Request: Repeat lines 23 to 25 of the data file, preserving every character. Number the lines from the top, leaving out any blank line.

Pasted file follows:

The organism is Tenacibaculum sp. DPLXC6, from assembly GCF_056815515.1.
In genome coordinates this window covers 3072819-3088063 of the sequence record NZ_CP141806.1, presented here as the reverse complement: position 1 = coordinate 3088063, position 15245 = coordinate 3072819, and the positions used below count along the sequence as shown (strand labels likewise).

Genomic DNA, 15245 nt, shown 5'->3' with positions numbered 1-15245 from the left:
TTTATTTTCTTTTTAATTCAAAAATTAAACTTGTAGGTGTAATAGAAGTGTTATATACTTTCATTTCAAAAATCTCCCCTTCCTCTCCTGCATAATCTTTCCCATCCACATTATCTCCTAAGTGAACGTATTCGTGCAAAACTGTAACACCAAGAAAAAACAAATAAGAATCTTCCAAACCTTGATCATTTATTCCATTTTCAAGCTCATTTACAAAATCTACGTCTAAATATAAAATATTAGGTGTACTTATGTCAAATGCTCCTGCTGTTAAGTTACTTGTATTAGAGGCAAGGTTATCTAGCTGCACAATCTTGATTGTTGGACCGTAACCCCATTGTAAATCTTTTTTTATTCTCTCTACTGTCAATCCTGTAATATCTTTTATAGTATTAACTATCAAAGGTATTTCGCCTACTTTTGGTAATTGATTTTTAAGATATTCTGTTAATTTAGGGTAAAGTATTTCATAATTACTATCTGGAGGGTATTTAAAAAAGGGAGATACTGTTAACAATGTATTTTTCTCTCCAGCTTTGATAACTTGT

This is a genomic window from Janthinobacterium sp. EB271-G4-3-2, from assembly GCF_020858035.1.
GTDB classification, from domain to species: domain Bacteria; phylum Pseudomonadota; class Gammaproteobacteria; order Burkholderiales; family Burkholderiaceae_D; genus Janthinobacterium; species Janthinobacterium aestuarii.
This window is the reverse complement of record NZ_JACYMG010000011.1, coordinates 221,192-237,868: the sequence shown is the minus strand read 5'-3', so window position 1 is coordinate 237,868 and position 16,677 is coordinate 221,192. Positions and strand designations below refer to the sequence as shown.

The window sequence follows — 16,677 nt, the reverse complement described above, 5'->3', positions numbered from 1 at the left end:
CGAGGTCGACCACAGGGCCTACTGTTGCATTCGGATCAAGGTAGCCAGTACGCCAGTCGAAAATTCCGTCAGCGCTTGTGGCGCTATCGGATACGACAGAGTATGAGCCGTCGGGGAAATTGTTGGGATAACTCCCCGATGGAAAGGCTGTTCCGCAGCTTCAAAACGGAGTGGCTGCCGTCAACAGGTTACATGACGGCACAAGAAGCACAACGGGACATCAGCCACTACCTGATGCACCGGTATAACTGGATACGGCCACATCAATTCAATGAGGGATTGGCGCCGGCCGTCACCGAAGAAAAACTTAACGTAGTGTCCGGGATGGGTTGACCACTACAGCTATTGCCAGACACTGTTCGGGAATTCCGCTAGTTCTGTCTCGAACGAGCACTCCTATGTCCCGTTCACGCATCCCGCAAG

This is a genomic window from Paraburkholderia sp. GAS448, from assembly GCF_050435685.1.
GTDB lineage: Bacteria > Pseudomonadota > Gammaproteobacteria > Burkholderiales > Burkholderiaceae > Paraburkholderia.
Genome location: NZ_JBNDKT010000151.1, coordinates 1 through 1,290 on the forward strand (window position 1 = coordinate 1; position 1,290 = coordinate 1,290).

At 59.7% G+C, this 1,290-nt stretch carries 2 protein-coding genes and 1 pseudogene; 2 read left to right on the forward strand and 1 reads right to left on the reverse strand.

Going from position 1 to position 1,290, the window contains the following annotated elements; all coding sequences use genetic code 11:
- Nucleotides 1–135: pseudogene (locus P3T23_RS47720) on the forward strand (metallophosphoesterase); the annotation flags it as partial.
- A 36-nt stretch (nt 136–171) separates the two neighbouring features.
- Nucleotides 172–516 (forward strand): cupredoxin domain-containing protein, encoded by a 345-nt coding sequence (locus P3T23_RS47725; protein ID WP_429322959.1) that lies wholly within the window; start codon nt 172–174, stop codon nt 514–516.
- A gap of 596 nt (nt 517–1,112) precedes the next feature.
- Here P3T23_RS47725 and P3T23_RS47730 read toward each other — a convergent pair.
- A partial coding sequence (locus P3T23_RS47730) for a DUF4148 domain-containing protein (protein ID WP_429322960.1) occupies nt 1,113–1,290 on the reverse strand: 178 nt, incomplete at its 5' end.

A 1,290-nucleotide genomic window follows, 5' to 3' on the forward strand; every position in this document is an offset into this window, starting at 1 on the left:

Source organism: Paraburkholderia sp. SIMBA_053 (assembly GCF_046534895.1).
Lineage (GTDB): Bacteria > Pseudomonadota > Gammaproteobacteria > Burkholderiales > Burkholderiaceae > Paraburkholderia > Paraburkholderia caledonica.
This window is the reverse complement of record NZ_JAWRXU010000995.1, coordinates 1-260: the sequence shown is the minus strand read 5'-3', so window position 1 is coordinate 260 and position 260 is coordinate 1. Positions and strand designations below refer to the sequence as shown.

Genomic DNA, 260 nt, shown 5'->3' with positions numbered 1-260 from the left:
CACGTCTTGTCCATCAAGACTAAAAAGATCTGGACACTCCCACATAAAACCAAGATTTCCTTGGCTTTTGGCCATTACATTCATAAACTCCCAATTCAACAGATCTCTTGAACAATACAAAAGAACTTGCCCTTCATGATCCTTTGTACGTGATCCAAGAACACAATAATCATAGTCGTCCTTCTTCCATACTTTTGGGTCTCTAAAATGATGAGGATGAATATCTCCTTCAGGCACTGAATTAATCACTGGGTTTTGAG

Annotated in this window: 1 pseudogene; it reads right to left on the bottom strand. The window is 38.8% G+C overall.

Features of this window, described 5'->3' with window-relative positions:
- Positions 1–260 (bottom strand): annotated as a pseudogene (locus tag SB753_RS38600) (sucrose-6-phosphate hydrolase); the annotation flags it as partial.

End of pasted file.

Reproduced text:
Lineage (GTDB): Bacteria > Pseudomonadota > Gammaproteobacteria > Burkholderiales > Burkholderiaceae > Paraburkholderia > Paraburkholderia caledonica.
This window is the reverse complement of record NZ_JAWRXU010000995.1, coordinates 1-260: the sequence shown is the minus strand read 5'-3', so window position 1 is coordinate 260 and position 260 is coordinate 1. Positions and strand designations below refer to the sequence as shown.

Genomic DNA, 260 nt, shown 5'->3' with positions numbered 1-260 from the left: